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Minorities will be the biggest casualties of Social Security battle

Earl Ofari Hutchinson | 7/12/2011, 2:17 p.m.

Minorities will be the biggest casualties of Social Security battle

President Barack Obama is well aware of the devastating impact that any cuts in Social Security would have, either through direct benefit slashes or a formula change.

 In a ringing statement in 2008, then Democratic presidential candidate Obama flatly said that more than two-thirds of Social Security recipients rely on Social Security for more than half of their monthly income.

But Obama also gave a guarded hint that Social Security might not be the sacred cow that prior Democratic and even Republican presidents have regarded it as. He repeatedly said that his concern was with the long term “solvency” of Social Security. He did not spell out exactly what “solvency” meant or what steps he would take to ensure that solvency. It was apparent that Obama even then believed that Social Security was in some danger and that some steps had to be taken to shore it up.

Obama, though, left the matter there. However, three years later that is no longer the case. With the GOP breathing down his neck to cut a deal to slash and burn programs that have profound effects on health, education and infrastructure spending, nothing is out of bounds and that obviously includes Social Security.

In a review of the positions on Social Security of the top three Democratic presidential candidates Hillary Clinton, John Edwards and Obama in 2008, a summary question was “Does he or she pledge to not cut Social Security benefits?” The answer for Clinton and Edwards was an unequivocal “yes.” Obama’s answer was “no.”

That “no” has now ignited alarm and anger among House Democrats at the report that Obama had put the “tweak” of Social Security on the bargaining table to get a budget deal with the GOP. It has stirred even greater panic and alarm among those who need and depend on Social Security the most and those are minorities.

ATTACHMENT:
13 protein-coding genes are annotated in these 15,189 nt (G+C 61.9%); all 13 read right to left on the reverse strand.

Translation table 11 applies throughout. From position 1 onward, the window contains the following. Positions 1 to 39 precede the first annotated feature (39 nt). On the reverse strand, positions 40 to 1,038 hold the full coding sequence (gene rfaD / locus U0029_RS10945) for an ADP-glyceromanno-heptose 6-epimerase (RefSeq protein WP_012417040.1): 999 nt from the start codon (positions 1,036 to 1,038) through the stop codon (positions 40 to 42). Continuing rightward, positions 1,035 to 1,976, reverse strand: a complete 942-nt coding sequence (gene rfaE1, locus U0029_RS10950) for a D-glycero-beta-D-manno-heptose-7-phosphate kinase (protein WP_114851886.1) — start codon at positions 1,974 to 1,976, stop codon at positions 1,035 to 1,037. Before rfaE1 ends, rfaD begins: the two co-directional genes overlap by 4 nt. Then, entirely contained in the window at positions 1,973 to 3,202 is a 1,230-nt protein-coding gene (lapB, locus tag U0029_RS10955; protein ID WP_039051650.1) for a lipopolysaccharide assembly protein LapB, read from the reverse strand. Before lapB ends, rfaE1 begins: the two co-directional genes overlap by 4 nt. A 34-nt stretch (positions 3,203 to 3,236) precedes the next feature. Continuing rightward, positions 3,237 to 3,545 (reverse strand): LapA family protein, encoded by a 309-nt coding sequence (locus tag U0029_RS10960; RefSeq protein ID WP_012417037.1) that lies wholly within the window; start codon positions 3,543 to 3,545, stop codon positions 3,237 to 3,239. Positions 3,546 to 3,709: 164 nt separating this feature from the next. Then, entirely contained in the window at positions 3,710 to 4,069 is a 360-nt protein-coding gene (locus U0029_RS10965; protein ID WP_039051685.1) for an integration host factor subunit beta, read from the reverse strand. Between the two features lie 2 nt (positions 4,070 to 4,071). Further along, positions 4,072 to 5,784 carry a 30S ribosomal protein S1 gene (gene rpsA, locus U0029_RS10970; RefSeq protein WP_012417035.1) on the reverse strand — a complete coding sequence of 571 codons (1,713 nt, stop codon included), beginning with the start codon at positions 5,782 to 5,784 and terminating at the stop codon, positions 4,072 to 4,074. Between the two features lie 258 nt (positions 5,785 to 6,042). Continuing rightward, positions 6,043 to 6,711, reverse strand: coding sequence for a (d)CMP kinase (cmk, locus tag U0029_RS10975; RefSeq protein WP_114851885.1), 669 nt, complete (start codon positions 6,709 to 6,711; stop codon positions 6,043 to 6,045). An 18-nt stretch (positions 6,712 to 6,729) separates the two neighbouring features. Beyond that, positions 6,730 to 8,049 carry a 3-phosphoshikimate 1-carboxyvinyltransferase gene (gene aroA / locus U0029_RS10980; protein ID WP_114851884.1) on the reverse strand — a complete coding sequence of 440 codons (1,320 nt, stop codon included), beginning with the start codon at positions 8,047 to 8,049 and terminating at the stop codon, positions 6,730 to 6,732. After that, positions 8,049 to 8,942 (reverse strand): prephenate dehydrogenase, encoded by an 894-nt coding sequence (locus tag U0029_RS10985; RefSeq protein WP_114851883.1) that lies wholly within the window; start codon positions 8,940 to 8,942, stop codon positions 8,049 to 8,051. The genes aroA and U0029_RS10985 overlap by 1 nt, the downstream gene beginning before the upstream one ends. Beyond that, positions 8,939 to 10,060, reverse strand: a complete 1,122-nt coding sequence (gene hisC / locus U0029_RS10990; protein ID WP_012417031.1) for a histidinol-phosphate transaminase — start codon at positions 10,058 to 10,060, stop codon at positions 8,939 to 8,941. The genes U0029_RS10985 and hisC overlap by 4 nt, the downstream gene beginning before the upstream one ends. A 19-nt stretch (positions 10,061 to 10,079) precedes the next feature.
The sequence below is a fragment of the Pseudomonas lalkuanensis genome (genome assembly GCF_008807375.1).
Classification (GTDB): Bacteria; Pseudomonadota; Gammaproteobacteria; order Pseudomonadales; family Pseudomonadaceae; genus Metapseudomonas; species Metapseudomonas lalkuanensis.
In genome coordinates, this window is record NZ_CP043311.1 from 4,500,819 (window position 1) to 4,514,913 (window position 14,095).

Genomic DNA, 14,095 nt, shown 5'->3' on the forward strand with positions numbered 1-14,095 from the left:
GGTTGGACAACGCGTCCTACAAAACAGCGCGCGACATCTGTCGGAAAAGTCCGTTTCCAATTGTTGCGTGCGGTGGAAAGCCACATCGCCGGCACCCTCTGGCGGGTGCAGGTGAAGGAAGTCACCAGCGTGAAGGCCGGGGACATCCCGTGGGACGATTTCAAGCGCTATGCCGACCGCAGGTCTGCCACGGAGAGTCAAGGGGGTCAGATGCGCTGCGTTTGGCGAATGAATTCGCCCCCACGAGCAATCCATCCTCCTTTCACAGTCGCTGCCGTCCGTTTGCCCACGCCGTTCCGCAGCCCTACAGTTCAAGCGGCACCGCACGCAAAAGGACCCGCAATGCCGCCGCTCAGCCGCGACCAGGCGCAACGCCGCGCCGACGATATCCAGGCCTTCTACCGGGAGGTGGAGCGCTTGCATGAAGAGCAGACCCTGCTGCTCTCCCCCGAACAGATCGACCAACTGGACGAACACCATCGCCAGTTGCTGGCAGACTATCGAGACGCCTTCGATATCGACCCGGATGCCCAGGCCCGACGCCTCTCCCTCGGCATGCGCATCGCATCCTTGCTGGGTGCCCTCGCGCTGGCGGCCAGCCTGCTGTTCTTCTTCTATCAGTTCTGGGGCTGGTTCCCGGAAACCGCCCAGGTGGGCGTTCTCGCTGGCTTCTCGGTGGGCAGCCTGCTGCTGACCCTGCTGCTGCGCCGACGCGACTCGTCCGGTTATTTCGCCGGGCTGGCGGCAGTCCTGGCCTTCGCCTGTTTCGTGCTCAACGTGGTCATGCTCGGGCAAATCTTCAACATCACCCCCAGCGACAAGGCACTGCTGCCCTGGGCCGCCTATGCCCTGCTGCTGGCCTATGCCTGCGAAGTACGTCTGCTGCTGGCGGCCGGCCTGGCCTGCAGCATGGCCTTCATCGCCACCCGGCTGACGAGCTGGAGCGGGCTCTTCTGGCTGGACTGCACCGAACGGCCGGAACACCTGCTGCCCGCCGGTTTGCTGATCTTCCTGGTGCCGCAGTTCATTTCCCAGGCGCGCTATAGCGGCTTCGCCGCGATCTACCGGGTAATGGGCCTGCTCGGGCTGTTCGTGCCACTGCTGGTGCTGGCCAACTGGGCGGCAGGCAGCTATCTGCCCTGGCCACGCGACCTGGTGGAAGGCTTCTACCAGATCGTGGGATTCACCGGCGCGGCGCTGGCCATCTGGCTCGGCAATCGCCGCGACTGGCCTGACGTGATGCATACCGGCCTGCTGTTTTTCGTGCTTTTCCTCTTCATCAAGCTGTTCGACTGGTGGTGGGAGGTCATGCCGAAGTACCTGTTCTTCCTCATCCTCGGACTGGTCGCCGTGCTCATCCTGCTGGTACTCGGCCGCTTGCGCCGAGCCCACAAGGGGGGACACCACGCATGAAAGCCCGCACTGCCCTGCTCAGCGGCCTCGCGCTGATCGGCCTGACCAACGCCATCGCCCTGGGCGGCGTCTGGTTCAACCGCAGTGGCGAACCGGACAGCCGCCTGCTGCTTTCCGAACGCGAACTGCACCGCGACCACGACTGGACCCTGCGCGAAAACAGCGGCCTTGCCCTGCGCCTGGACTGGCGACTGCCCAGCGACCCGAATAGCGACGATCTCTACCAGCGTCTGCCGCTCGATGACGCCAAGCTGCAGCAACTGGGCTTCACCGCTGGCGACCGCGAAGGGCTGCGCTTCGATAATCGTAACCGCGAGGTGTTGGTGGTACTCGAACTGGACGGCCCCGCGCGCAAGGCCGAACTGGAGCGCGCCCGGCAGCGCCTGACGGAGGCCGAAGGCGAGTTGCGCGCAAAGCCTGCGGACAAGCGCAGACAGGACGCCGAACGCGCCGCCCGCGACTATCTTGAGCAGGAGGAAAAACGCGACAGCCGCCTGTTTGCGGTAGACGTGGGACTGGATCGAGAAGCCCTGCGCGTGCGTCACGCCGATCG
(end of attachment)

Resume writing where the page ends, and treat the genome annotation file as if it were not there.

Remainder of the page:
There is good reason for their anger; in fact, several good reasons. Social Security has been the jewel in the crown of the Democratic Party’s domestic program since FDR put pen to paper in August 1935 and signed the Social Security Act into law.

No Democratic president, and only one Republican president, has dared to even breathe a hint that Social Security should be changed. George W. Bush tried it with his scheme to privatize part of the program and that failed miserably.

The success of Social Security has rested on two major pillars. It provides a financial lifeline for millions of seniors, and the sick and disabled. Despite the GOP’s con job that it is an entitlement program that must be cut, it isn’t and never has been. It is self-supporting, has not added a nickel to the national debt, and has provided a major boost to the economy by pumping up spending.

The Social Security “tweak” that Obama reportedly put on the table would change the inflation measure that determines whether recipients get a cost of living boost or not. But the bigger reason for the Democrats’ panic and horror at the thought of this or any other change to Social Security is that it would spell even greater destitution for minorities.